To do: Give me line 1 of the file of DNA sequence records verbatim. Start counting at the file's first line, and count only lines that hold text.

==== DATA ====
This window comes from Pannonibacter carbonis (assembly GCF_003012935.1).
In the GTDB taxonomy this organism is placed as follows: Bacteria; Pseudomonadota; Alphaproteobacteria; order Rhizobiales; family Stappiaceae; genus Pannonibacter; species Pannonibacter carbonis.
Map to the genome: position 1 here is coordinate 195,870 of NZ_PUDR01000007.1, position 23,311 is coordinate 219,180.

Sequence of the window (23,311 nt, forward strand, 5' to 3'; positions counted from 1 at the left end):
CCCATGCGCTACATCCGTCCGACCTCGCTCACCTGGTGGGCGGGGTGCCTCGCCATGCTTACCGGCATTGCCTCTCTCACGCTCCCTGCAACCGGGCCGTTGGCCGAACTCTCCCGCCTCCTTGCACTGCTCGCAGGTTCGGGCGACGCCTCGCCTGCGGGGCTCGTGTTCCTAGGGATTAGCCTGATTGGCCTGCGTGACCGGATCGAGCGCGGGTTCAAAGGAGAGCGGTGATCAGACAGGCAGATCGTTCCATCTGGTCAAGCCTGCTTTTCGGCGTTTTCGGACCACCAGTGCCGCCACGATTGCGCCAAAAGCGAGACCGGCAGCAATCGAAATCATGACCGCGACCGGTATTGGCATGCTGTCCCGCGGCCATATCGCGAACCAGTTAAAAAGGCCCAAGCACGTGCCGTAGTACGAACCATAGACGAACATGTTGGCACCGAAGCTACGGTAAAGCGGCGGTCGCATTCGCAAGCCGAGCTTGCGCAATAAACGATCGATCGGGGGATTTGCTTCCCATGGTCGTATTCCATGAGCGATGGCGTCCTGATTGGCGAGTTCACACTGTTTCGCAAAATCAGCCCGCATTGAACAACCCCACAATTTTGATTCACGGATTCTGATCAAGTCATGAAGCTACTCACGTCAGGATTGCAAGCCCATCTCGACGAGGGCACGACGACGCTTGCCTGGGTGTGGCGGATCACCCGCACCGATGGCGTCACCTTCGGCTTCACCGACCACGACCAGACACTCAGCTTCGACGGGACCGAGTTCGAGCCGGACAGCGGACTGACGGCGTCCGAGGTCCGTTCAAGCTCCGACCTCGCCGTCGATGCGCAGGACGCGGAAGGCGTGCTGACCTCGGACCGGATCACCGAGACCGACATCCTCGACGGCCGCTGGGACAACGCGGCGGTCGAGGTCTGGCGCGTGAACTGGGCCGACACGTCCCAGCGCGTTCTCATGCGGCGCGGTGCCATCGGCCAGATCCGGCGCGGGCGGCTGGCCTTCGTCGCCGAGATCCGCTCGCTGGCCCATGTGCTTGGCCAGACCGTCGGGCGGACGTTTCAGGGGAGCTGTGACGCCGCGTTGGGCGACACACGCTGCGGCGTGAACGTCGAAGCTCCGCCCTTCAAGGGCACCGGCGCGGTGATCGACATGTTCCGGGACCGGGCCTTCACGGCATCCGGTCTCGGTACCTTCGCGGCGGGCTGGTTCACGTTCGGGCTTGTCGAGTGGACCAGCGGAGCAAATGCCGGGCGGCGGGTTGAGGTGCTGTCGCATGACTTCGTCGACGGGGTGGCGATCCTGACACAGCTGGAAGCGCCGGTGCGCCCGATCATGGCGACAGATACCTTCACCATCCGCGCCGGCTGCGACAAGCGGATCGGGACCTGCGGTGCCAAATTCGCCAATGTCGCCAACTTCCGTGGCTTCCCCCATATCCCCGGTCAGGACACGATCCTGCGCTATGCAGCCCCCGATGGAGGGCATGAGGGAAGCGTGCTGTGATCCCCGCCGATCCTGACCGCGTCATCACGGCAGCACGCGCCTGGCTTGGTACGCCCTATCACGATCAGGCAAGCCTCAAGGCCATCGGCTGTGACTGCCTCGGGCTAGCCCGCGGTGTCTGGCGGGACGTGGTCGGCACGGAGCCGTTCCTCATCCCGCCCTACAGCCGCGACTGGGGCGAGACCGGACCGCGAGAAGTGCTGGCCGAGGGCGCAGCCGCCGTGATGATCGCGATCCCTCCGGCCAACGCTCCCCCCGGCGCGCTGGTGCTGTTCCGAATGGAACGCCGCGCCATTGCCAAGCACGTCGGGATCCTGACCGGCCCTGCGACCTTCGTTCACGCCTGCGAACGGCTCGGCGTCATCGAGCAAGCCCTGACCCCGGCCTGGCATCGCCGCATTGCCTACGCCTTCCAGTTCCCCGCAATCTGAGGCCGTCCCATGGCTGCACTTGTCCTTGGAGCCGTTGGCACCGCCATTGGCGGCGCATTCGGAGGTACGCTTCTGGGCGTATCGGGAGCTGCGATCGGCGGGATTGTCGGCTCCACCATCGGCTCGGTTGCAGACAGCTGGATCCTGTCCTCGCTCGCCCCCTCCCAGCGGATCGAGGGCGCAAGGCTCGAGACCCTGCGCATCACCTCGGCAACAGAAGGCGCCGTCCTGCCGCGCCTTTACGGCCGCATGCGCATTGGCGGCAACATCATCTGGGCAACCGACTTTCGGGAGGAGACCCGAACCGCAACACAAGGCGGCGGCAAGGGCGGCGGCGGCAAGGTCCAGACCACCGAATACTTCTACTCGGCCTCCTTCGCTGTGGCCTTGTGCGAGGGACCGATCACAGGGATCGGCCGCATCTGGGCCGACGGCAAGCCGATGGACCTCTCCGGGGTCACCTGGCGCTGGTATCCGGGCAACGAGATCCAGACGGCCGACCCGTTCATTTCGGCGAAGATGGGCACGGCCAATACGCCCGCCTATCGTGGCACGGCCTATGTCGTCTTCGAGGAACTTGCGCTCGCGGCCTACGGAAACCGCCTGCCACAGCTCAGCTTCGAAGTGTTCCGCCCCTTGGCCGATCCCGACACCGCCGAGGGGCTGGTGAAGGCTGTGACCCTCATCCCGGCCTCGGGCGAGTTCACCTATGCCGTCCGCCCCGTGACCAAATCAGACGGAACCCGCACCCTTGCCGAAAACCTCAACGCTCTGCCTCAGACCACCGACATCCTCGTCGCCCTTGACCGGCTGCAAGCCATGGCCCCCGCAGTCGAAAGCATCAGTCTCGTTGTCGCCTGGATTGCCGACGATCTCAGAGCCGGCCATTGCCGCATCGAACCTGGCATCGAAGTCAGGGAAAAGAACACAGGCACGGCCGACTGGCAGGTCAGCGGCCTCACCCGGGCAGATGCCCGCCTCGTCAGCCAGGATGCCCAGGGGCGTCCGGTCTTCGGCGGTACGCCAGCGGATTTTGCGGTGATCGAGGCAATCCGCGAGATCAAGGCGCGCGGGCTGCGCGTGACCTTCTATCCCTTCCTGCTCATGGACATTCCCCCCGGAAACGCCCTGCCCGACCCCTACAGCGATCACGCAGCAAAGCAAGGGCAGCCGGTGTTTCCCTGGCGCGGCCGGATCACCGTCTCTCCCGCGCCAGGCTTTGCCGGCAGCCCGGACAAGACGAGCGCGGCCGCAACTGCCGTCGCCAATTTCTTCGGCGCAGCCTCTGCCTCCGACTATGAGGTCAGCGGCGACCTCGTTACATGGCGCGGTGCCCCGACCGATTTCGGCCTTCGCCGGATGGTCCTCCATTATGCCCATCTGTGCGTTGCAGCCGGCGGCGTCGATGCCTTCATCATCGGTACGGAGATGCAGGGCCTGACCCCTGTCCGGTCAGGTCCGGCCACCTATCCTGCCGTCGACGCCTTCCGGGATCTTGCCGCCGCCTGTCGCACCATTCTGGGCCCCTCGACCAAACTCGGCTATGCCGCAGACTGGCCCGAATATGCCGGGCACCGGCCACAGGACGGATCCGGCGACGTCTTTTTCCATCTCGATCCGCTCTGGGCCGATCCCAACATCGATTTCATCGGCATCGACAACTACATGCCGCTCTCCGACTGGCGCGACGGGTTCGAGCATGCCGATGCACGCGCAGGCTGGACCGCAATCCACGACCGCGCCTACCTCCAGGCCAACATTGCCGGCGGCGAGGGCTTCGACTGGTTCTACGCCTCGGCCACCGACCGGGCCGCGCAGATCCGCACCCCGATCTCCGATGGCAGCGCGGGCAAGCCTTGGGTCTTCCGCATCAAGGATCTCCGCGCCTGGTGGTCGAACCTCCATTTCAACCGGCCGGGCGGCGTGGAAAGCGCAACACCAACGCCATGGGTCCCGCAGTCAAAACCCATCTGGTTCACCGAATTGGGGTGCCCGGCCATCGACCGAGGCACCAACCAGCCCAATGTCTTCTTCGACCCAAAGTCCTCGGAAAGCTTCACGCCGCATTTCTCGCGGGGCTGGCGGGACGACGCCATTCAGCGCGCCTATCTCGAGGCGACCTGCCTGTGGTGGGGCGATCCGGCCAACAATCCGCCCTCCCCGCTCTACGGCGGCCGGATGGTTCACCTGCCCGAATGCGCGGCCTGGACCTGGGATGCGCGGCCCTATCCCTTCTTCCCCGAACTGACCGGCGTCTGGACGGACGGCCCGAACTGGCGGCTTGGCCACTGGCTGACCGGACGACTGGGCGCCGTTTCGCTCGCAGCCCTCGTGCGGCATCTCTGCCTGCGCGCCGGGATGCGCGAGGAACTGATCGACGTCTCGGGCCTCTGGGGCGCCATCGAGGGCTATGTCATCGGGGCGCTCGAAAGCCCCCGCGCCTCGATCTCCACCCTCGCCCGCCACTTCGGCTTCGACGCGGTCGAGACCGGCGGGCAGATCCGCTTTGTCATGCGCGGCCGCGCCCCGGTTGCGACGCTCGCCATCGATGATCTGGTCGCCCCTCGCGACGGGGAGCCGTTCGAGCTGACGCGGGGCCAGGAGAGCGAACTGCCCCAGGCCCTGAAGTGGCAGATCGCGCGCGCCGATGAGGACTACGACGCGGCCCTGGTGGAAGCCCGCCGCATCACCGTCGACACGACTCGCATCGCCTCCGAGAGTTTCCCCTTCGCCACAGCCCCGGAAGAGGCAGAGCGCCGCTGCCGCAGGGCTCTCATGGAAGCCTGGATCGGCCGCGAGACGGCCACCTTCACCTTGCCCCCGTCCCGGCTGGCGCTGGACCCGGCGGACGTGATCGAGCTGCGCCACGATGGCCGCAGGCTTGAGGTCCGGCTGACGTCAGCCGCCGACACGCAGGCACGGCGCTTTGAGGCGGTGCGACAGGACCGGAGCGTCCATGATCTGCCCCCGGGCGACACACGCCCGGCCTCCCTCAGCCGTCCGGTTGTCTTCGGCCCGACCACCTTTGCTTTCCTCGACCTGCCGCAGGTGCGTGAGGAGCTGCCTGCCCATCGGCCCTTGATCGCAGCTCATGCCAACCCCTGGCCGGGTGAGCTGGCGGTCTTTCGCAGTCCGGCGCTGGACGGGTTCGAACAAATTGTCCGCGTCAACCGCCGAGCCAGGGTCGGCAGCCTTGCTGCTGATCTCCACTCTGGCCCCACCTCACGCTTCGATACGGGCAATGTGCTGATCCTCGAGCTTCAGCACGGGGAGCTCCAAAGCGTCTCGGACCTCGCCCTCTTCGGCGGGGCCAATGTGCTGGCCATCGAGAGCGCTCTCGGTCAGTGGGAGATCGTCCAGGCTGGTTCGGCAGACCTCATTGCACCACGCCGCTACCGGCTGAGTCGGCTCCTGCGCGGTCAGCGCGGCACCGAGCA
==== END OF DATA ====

This window comes from Pannonibacter carbonis (assembly GCF_003012935.1).